In 2014, IWC introduced the completely re-designed IWC Aquatimer collection, with the Aquatimer 2000 (Ref. 358002) as its most performance-oriented representative: its 2,000-meter water-resistance, titanium case, in-house IWC 80110 caliber, and new “SafeDive” bezel system made it one of the most interesting dive watch releases of that year.
But what may be the most interesting fact about the Aquatimer 2000 is that it still offers the same 2,000-meter water-resistance as its predecessors did. (IWC was the first manufacturer to release a 2,000-meter water-resistant watch, in 1984.): Compared to the 44-mm version of the Rolex Sea-Dweller Deepsea (Ref. 116660), for example, which offers nearly twice as much water-resistance, the current IWC Aquatimer had to overcome at least two completely different obstacles in order to remain as water-resistant as before.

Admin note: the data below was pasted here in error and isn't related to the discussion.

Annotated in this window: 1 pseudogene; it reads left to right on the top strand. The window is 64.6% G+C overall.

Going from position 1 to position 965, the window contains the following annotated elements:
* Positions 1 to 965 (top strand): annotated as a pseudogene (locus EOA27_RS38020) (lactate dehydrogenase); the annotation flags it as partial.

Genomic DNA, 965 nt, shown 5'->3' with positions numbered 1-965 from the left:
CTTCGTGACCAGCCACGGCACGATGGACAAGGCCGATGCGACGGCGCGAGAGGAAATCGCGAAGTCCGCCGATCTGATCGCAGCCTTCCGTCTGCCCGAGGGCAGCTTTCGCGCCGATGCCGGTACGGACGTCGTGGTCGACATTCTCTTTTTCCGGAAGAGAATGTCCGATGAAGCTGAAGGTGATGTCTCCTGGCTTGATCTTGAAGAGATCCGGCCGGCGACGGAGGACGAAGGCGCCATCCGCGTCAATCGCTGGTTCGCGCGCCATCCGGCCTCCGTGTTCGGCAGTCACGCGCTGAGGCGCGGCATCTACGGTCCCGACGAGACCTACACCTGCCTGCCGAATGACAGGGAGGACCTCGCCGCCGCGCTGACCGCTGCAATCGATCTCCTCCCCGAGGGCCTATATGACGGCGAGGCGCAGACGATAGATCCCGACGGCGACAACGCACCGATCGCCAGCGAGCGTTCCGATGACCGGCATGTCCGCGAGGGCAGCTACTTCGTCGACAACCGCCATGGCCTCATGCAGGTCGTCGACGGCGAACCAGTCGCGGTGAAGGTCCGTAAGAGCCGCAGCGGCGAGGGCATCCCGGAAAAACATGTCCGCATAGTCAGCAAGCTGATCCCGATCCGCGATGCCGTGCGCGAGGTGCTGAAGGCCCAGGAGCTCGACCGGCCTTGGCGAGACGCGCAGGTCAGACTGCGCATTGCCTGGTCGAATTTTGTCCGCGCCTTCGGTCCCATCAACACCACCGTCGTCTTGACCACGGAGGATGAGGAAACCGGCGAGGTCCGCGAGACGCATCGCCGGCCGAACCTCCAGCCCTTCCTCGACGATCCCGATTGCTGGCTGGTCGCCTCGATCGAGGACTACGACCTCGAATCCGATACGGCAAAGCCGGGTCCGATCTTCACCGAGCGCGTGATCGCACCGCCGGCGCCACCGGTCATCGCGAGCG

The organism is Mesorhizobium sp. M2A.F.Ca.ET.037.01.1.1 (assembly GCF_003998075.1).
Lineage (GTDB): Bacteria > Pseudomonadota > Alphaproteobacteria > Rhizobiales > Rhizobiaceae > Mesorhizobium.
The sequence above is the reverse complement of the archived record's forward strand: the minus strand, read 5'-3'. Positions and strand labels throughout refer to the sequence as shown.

First, IWC increased the diameter of the case from 44 to 46 mm, which automatically affected the diameter of the sapphire crystal as well. Then, IWC added the new bezel system, which not only meant that the dive scale would be covered by the crystal, but – as you might have figured out by now — also meant the crystal had to be substantially larger than what one would normally want to be faced with when given the task to design an ultra water-resistant watch case.
This not only explains why IWC could not increase the water-resistance from 2,000 to 4,000 meters as initially planned, but also why the new Aquatimer 2000’s case turned out to be more than 20 mm in height and also features one of the largest sapphire crystals currently available in an ultra-deep dive watch.
So, even though the modern IWC Aquatimer 2000 may not have broken another record in terms of water resistance, it remains a technical milestone simply by upholding a record that was set 30 years before.